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The Daily Tar Heel

Officials Discuss Fee on Homes

Staff Writer

HILLSBOROUGH -- Orange County officials and residents weighed in with questions and opinions Monday about a report that could impact county fees charged to home builders in the local school districts.

The report, prepared by Tischler and Associates Inc., a Bethesda, Md., consulting agency, recommends that the county charge higher public school impact fees for construction of single-family homes than for construction of other residential dwellings.

The report also details maximum legally permissible impact fees.

The one-time fees, which are paid by anyone building housing in Orange County, are calculated by comparing new school capital infrastructure needs in the county's two school districts to the number of students generated per household. Capital needs include new land, buildings, vehicles and classroom costs.

The report indicates that single-family homes generate higher numbers of students than other types of housing.

"The maximum supportable fees are not the recommended fees," said Craig Benedict, director of the Orange County Planning Department. "There is no recommendation at this time."

If the maximum public school impact fees are adopted, fees for construction of single-family homes will jump from $750 to $5,375 for Orange County Schools and from $3,000 to $7,374 for Chapel Hill-Carrboro City Schools.

The Board of Commissioners likely will adopt new impact fees after a courtesy review by the planning board and according to the requests of the school districts, Benedict said.

The commissioners will consider the fees as part of their annual budget deliberations, which begin in April.

Susan Halkiotis, a member of the Orange County Board of Education, said the board already requested that the county implement a $3,000 impact fee for Orange County Schools rather than the maximum allowable fee.

"It's a help, obviously," she said. "It still leaves a significant amount that will have to be funded by property taxes or a bond."

Marinda Martin, who lives in Efland, said she thinks the schools need the maximum fee. During Chapel Hill's years of heavy growth, the town had a maximum fee in place, and Chapel Hill now has a world-class education system, she said. "I'm suggesting we take a leaf from Chapel Hill's book and not let our schools fall into a more dire state," Martin said.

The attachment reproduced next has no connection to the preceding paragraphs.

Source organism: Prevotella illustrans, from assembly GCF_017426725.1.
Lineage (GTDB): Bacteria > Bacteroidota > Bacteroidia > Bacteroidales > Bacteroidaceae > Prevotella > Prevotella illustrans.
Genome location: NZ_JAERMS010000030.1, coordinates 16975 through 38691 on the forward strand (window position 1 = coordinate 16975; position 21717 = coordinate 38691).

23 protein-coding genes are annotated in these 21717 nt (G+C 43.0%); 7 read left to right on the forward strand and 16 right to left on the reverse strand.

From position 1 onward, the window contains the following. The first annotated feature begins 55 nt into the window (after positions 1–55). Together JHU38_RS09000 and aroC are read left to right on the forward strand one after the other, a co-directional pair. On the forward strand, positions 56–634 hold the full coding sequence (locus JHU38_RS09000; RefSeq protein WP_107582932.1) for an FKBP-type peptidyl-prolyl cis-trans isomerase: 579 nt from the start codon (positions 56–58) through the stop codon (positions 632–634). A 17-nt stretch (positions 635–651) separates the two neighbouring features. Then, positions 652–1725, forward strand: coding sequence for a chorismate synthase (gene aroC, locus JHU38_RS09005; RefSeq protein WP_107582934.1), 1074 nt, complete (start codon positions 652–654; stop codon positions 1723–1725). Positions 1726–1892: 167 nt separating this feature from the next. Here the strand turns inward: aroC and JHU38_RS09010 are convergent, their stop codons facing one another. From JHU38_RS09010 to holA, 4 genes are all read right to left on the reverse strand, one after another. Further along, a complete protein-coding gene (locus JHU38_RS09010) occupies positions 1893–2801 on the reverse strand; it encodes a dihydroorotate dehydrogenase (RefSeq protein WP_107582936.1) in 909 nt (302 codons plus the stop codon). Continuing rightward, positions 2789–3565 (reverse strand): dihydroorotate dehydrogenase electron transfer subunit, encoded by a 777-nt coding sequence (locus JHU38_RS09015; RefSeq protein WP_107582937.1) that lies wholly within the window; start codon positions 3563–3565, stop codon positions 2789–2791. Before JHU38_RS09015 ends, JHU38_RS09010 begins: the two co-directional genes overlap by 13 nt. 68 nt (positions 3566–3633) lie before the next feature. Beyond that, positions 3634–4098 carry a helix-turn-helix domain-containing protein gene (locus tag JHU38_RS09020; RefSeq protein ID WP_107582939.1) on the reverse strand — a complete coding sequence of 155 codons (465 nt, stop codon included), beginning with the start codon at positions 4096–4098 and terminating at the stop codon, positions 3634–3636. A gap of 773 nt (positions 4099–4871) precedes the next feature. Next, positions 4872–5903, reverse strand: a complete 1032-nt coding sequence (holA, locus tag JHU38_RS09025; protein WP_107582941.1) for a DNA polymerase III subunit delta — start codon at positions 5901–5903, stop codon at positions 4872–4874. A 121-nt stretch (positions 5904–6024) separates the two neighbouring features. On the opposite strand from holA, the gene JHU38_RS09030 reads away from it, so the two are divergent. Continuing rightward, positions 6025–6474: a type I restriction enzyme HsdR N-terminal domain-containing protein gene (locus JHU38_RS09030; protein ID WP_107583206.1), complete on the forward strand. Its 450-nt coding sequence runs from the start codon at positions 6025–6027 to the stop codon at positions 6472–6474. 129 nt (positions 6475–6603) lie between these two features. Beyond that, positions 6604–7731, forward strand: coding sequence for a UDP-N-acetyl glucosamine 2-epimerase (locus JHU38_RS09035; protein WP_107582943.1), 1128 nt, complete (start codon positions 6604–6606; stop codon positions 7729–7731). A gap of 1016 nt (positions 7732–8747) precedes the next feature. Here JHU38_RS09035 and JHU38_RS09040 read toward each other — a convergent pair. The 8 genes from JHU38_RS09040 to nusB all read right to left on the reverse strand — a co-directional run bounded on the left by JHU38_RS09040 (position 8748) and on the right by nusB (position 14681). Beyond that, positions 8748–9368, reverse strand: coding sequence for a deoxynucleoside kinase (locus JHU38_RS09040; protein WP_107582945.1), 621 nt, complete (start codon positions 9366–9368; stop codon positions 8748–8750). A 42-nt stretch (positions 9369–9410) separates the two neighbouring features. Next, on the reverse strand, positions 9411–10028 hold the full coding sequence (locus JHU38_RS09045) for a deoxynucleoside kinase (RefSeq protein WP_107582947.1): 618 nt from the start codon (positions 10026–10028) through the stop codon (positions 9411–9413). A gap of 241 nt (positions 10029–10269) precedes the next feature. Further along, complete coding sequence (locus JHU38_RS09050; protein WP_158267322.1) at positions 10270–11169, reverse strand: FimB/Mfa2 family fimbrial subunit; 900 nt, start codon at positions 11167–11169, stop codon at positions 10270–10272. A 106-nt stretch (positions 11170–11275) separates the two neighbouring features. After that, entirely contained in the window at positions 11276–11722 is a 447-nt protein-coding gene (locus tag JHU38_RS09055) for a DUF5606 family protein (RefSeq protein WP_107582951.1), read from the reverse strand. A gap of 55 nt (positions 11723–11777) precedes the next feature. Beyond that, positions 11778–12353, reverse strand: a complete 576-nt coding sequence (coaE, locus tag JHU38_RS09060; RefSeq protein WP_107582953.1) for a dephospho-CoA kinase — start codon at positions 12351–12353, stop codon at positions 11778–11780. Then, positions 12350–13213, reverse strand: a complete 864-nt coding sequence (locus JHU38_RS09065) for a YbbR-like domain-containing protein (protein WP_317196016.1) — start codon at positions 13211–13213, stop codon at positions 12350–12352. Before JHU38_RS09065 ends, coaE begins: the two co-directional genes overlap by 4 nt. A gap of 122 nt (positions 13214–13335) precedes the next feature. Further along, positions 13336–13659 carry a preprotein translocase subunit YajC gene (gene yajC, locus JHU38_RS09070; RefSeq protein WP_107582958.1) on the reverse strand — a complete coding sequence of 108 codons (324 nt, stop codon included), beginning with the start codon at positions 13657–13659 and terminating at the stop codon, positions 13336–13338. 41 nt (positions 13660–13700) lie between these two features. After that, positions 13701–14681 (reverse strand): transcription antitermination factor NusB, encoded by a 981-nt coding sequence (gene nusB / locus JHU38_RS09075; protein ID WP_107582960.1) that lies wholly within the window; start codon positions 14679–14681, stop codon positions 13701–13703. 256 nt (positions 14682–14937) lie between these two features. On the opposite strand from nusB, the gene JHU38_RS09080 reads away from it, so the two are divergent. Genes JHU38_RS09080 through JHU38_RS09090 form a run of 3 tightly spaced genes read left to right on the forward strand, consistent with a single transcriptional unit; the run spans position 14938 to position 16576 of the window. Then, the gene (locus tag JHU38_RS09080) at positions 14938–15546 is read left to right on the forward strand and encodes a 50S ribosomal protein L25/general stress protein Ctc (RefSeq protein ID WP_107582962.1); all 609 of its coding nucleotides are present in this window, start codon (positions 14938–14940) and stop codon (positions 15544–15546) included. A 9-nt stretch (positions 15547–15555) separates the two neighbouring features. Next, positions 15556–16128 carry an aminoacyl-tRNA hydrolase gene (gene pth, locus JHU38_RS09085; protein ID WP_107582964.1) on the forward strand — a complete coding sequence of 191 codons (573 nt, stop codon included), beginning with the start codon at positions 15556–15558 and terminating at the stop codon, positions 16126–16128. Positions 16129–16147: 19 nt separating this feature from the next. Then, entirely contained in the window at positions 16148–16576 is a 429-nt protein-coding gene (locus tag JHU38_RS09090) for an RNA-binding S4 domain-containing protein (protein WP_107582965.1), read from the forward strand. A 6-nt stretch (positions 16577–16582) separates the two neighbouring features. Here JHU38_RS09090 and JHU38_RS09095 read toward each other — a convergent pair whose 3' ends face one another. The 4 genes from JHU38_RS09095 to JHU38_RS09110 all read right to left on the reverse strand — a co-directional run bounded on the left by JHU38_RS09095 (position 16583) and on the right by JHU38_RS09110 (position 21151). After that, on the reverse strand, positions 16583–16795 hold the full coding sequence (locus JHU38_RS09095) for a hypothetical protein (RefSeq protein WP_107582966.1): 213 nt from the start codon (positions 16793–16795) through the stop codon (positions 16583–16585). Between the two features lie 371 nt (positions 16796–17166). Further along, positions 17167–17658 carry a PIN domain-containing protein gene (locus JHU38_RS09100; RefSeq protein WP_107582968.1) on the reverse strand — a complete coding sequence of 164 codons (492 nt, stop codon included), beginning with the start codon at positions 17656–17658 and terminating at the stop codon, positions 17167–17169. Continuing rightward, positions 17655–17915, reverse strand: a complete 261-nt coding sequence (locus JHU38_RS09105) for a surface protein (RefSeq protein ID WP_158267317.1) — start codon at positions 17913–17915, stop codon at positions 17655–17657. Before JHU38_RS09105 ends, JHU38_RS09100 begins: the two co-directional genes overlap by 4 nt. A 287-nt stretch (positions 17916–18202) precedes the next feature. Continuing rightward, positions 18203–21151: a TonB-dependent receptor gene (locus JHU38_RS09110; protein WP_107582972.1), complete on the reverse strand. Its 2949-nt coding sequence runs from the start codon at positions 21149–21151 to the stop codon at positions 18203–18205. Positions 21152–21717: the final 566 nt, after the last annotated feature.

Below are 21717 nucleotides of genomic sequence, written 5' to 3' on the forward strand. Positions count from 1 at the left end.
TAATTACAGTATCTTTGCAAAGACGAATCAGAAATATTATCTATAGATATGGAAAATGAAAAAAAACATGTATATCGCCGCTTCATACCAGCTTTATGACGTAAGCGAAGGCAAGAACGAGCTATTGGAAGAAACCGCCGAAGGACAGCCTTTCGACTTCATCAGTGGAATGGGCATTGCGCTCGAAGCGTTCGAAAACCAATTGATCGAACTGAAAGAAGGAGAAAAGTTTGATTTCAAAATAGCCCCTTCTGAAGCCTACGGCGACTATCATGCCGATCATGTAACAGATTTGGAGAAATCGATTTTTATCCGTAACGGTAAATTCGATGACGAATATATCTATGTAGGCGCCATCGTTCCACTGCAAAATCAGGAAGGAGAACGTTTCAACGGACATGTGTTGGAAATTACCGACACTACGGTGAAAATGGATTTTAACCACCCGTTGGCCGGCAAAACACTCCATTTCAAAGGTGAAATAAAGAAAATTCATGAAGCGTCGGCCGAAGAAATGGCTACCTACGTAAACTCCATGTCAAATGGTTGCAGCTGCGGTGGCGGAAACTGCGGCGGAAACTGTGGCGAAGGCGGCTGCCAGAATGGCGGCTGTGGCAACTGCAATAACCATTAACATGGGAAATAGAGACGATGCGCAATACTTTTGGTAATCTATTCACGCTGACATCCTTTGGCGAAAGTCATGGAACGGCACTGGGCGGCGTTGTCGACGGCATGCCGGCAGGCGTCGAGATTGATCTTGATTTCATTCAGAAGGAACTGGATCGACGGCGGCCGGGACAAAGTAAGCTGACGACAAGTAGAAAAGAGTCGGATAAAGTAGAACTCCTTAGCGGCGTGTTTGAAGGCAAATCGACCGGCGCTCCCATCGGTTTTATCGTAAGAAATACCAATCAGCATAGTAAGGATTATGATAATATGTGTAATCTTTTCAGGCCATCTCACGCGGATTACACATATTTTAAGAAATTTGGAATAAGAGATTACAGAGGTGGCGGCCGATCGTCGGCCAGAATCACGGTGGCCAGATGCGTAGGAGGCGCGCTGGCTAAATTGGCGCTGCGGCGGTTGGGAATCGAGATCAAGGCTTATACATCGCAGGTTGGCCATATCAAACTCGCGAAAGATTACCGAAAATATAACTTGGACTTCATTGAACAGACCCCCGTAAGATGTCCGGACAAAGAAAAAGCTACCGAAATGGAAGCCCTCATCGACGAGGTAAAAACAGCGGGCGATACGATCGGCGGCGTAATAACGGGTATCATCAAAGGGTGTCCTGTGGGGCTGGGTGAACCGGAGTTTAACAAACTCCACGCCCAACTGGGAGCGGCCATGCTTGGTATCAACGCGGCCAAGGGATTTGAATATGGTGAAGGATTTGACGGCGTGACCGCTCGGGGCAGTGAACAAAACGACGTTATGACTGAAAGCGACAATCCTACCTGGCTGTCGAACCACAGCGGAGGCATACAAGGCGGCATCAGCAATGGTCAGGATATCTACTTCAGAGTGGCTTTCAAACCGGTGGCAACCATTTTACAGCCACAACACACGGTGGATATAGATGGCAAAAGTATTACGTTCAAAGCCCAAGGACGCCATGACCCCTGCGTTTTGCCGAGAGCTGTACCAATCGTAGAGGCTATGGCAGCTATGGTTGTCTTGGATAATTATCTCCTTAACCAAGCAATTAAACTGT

But Hillsborough Mayor Horace Johnson expressed qualified support, even for partially increased fees.

"My concern is that they say it's not a tax, but it is a tax. It's a burdensome tax on the majority of people in northern Orange County," Johnson said.

"The average people working, husband and wife, they barely make over $35,000 a year," he said. "They can ill afford to pay $3,000."

In addition to concerns about affordable housing, residents also discussed the fairness of impact fees paid by long-term residents who decide to relocate within the county and by those who home-school their children.

David Hunt, who lives in the Wildwood subdivision north of Interstate 85, said he is sympathetic to the diverse interests of people in the county but feels it would be extremely difficult for the county to respond to each interest.

"Where does it stop?" he asked. "With the exception of low-income housing, when you start providing exemptions, it's going to be really difficult to determine who would or would not pay the fees."

Paul Tischler, of Tischler and Associates, said the diverse concerns of Orange County are not unique.

"Around the country, the big issue is fewer kids per class. Everybody's for that, but it's a very costly issue."

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The City Editor can be reached

at citydesk@unc.edu.

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